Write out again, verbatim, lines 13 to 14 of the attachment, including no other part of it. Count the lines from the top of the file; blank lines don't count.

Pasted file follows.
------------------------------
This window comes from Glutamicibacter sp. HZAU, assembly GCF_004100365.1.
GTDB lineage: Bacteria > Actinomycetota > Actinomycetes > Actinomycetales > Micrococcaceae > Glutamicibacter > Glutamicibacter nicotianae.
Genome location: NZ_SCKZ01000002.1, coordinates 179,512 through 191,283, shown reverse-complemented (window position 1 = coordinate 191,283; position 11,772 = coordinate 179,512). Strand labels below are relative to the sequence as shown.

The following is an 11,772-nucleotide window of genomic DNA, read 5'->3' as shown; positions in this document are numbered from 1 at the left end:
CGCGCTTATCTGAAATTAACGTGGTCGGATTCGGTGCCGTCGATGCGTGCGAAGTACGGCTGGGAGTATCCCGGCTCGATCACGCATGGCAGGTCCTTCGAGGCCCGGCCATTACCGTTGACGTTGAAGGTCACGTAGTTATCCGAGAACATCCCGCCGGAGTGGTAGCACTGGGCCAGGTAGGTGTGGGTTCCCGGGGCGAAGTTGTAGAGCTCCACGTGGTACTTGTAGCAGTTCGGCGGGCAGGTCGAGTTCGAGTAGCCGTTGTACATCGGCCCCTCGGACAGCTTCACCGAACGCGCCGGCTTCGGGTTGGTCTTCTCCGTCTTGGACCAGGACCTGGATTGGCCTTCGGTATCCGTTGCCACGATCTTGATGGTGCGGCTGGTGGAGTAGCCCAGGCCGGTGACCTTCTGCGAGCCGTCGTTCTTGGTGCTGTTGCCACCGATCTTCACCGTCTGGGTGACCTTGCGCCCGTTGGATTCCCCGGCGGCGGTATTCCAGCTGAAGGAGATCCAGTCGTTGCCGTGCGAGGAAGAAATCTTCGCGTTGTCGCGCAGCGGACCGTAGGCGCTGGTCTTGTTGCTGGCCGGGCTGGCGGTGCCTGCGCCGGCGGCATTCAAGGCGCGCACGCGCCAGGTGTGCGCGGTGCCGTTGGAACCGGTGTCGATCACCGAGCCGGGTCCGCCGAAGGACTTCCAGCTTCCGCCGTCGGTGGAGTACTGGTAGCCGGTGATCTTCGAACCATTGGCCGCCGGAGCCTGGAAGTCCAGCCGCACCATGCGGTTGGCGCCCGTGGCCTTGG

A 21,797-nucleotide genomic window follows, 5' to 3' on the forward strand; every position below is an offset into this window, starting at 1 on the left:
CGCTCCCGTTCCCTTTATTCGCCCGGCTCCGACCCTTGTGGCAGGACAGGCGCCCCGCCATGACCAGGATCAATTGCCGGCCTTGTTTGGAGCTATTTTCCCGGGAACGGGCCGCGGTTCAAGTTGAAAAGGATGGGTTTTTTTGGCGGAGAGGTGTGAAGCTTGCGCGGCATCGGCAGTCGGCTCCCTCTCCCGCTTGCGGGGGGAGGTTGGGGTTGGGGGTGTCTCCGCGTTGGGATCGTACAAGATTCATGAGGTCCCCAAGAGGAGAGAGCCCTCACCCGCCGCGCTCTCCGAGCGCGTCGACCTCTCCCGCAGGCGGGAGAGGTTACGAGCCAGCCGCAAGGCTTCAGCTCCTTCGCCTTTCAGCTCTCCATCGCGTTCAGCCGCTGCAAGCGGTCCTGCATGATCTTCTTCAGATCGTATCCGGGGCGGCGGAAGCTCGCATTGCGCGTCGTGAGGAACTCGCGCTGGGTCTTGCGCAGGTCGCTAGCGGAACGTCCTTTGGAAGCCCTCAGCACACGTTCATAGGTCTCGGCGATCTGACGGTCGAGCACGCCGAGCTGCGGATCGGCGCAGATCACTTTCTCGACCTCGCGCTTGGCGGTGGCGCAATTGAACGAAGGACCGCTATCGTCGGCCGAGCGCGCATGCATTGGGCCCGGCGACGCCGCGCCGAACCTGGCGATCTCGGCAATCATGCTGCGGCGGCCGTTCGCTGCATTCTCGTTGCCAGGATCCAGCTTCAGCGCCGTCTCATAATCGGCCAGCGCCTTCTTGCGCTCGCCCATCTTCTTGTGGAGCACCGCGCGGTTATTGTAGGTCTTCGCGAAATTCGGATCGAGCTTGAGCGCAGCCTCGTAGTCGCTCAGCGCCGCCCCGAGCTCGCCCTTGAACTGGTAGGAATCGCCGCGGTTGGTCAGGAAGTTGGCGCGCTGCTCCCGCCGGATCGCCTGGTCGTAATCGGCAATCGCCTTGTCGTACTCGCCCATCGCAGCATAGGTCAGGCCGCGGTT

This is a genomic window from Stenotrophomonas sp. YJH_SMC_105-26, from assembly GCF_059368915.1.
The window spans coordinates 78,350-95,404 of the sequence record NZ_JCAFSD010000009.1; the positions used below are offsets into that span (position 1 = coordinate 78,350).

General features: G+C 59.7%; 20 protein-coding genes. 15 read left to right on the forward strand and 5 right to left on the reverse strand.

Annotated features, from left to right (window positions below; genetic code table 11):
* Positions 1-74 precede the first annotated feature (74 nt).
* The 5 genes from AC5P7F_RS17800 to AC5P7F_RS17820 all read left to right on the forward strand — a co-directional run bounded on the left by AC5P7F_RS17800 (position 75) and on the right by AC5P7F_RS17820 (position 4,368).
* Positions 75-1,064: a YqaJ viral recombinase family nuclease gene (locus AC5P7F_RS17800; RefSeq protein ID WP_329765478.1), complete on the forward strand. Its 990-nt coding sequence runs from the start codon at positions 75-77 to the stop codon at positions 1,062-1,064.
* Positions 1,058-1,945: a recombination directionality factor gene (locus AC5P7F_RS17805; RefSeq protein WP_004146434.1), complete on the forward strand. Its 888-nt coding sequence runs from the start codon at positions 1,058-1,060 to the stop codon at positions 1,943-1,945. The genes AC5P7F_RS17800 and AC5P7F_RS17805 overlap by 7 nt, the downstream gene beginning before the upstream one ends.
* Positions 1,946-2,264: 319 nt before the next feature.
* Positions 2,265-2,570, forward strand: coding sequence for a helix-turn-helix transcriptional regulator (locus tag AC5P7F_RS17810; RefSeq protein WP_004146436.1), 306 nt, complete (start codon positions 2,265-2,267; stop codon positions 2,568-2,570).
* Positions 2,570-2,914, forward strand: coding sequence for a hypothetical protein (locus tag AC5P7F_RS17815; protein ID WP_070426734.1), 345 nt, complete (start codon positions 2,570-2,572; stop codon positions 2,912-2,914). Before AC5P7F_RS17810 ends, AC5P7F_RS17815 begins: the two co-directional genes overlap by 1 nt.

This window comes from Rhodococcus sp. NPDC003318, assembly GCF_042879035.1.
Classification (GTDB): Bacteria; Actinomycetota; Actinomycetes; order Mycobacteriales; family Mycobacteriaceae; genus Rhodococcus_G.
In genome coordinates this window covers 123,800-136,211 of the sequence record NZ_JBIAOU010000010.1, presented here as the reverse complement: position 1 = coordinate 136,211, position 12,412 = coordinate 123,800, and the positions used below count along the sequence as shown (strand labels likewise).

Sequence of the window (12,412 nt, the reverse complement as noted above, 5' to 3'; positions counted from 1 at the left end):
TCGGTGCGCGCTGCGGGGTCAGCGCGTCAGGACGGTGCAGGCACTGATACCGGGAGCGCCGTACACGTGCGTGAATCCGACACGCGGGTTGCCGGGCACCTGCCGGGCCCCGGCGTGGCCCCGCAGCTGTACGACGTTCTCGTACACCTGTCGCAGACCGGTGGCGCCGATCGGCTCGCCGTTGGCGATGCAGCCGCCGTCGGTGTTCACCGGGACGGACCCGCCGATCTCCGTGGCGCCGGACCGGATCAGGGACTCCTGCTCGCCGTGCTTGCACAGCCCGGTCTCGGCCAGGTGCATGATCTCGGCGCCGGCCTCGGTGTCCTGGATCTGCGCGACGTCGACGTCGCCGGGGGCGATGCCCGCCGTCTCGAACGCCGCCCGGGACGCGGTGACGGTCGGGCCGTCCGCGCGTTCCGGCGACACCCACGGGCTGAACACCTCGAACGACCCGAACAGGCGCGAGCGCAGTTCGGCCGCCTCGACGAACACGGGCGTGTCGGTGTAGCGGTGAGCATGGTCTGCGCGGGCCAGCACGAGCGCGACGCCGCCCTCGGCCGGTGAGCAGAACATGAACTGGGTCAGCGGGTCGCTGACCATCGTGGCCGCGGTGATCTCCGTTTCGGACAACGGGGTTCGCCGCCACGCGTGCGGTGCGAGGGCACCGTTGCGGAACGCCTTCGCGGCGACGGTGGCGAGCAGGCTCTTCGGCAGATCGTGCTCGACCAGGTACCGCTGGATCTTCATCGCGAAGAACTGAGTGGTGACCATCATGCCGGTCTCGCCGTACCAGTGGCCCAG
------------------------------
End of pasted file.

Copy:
* The 5 genes from AC5P7F_RS17800 to AC5P7F_RS17820 all read left to right on the forward strand — a co-directional run bounded on the left by AC5P7F_RS17800 (position 75) and on the right by AC5P7F_RS17820 (position 4,368).
* Positions 75-1,064: a YqaJ viral recombinase family nuclease gene (locus AC5P7F_RS17800; RefSeq protein ID WP_329765478.1), complete on the forward strand. Its 990-nt coding sequence runs from the start codon at positions 75-77 to the stop codon at positions 1,062-1,064.